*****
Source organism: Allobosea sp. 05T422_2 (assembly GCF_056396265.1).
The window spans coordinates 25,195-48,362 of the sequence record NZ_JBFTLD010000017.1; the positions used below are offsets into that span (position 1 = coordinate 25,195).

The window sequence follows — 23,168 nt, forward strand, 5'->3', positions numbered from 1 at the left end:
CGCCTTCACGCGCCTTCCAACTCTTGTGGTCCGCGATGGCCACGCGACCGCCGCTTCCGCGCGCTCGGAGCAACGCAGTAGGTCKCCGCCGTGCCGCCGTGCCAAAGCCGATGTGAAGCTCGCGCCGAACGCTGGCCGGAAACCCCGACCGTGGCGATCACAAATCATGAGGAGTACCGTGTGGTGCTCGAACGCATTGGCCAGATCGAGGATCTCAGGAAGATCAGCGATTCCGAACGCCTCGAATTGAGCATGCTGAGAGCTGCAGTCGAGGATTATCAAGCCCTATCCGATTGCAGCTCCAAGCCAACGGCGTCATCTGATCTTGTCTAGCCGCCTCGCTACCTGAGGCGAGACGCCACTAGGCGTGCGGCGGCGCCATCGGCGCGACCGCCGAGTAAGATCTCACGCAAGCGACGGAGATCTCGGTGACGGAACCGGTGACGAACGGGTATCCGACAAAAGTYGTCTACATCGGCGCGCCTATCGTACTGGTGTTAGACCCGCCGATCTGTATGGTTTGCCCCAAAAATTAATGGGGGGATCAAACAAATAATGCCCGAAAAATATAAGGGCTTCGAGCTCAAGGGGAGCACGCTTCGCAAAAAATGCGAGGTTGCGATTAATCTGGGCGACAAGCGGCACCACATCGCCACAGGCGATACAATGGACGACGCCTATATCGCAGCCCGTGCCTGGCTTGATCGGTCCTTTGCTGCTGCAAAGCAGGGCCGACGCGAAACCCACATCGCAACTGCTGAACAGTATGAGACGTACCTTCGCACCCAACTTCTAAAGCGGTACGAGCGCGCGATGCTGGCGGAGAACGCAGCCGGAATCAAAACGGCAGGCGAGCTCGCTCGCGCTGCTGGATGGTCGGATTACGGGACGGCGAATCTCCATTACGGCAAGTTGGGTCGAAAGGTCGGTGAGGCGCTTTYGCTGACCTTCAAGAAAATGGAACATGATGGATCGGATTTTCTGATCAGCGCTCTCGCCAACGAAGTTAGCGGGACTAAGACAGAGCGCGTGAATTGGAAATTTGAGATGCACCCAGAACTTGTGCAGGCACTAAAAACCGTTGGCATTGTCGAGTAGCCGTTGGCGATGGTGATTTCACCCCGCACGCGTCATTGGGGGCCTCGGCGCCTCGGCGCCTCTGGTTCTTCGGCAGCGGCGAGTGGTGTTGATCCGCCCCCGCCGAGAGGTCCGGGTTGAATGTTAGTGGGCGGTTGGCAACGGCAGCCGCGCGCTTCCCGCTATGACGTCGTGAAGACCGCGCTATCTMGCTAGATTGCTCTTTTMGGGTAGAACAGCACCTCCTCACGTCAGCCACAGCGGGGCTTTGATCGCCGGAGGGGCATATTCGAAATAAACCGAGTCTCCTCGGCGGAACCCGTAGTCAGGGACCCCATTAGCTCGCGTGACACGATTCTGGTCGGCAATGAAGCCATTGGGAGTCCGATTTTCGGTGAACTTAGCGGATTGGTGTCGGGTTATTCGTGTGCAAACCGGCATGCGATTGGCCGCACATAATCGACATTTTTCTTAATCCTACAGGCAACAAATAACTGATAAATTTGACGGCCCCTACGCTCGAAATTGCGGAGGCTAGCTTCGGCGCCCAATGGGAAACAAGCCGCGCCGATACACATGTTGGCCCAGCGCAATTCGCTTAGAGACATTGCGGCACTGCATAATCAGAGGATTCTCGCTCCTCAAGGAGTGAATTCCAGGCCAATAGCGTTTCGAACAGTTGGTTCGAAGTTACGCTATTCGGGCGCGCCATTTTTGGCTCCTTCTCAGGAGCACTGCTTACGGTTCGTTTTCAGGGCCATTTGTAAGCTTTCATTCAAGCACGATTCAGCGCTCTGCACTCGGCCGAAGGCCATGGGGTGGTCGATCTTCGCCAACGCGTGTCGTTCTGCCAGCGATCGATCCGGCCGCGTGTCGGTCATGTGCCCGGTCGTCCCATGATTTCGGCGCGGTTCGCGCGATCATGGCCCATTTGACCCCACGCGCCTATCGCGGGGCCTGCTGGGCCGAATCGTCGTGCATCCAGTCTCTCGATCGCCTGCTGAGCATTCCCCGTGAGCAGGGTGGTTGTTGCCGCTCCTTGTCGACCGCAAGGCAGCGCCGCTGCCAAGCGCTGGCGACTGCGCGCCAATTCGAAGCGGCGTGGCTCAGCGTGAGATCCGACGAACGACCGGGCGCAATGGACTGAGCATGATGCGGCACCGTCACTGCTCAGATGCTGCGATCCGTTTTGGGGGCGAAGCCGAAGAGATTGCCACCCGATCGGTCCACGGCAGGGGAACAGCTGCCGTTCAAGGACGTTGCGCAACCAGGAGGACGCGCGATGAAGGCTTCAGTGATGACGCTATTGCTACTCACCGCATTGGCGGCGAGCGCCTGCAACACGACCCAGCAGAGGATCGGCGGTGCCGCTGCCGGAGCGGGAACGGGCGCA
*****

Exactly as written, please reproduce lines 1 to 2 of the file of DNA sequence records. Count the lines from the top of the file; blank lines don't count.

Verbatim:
Source organism: Allobosea sp. 05T422_2 (assembly GCF_056396265.1).
The window spans coordinates 25,195-48,362 of the sequence record NZ_JBFTLD010000017.1; the positions used below are offsets into that span (position 1 = coordinate 25,195).